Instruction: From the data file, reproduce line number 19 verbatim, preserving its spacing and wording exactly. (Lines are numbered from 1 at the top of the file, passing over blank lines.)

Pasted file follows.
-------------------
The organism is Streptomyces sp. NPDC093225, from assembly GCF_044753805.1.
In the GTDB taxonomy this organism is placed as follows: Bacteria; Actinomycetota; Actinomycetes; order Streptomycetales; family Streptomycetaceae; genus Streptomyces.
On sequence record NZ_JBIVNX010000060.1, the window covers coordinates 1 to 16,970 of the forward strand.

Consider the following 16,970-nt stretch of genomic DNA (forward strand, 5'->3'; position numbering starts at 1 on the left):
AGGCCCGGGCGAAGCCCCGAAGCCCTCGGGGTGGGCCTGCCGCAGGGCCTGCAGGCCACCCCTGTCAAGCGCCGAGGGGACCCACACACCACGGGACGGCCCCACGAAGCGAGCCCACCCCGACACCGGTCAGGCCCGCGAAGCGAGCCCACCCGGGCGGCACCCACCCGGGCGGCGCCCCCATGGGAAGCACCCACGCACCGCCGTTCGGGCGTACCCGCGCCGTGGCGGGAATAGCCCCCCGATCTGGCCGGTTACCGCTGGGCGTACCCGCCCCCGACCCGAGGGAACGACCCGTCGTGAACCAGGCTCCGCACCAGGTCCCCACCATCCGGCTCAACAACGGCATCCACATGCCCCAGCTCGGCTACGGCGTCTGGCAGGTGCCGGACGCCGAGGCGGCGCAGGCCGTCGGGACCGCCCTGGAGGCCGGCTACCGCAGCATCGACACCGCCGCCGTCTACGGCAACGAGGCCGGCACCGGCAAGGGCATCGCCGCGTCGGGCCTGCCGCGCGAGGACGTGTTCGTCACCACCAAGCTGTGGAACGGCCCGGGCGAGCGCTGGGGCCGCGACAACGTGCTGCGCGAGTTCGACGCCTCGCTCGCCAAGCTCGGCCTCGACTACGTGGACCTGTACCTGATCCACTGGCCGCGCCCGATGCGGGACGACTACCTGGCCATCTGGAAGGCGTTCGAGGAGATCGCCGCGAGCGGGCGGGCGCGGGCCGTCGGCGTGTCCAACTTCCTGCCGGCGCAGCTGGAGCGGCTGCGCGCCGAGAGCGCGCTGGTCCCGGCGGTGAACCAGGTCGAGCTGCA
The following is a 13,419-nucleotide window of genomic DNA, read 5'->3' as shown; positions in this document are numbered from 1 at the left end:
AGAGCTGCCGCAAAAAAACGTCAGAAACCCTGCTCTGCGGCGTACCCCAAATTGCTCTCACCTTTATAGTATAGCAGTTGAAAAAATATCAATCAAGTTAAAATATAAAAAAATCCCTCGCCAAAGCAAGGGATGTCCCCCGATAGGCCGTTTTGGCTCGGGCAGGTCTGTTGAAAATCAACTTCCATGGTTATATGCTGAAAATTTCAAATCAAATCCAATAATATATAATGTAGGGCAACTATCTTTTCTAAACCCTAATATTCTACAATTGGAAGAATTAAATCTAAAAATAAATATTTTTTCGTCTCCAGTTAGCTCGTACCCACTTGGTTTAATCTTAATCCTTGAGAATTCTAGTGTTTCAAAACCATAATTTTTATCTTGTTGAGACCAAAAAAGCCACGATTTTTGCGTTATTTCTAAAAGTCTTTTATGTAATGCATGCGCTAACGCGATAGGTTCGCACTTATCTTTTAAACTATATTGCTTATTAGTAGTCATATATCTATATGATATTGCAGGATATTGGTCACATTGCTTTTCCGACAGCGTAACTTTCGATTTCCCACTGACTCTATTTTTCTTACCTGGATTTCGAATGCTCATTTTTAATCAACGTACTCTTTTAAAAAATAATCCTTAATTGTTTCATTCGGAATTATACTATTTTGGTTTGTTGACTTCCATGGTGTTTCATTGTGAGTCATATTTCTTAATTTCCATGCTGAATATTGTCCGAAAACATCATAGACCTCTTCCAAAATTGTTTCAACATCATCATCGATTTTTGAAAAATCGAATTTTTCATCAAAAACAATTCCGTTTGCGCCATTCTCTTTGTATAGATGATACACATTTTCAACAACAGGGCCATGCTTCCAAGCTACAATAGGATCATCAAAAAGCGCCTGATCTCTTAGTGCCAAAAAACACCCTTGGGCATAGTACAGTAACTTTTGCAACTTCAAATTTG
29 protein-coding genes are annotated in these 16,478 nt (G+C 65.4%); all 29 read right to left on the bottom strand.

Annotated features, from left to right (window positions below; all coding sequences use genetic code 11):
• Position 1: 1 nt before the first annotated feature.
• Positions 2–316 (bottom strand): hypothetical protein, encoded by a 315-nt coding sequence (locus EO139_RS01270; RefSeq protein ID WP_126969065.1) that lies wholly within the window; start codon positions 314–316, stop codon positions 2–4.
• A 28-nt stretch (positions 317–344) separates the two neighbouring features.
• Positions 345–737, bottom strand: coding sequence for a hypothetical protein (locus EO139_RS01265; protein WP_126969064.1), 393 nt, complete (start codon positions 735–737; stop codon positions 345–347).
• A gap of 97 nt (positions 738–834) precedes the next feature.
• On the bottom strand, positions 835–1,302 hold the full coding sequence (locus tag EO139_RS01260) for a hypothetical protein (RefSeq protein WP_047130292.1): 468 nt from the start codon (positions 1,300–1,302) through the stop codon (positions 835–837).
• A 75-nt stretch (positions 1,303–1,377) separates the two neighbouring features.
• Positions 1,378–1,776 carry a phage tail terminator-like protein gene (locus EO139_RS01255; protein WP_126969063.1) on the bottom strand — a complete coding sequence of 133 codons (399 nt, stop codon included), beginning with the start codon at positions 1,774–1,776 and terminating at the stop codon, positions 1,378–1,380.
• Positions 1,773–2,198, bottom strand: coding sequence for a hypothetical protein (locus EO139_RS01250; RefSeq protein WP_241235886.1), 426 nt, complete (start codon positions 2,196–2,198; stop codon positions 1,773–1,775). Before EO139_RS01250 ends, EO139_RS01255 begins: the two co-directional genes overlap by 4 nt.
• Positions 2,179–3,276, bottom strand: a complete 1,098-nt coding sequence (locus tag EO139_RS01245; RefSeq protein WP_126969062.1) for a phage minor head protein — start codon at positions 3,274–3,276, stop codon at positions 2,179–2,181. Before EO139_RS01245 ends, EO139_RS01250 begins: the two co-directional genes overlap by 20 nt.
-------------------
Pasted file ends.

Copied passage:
• Positions 2,179–3,276, bottom strand: a complete 1,098-nt coding sequence (locus tag EO139_RS01245; RefSeq protein WP_126969062.1) for a phage minor head protein — start codon at positions 3,274–3,276, stop codon at positions 2,179–2,181. Before EO139_RS01245 ends, EO139_RS01250 begins: the two co-directional genes overlap by 20 nt.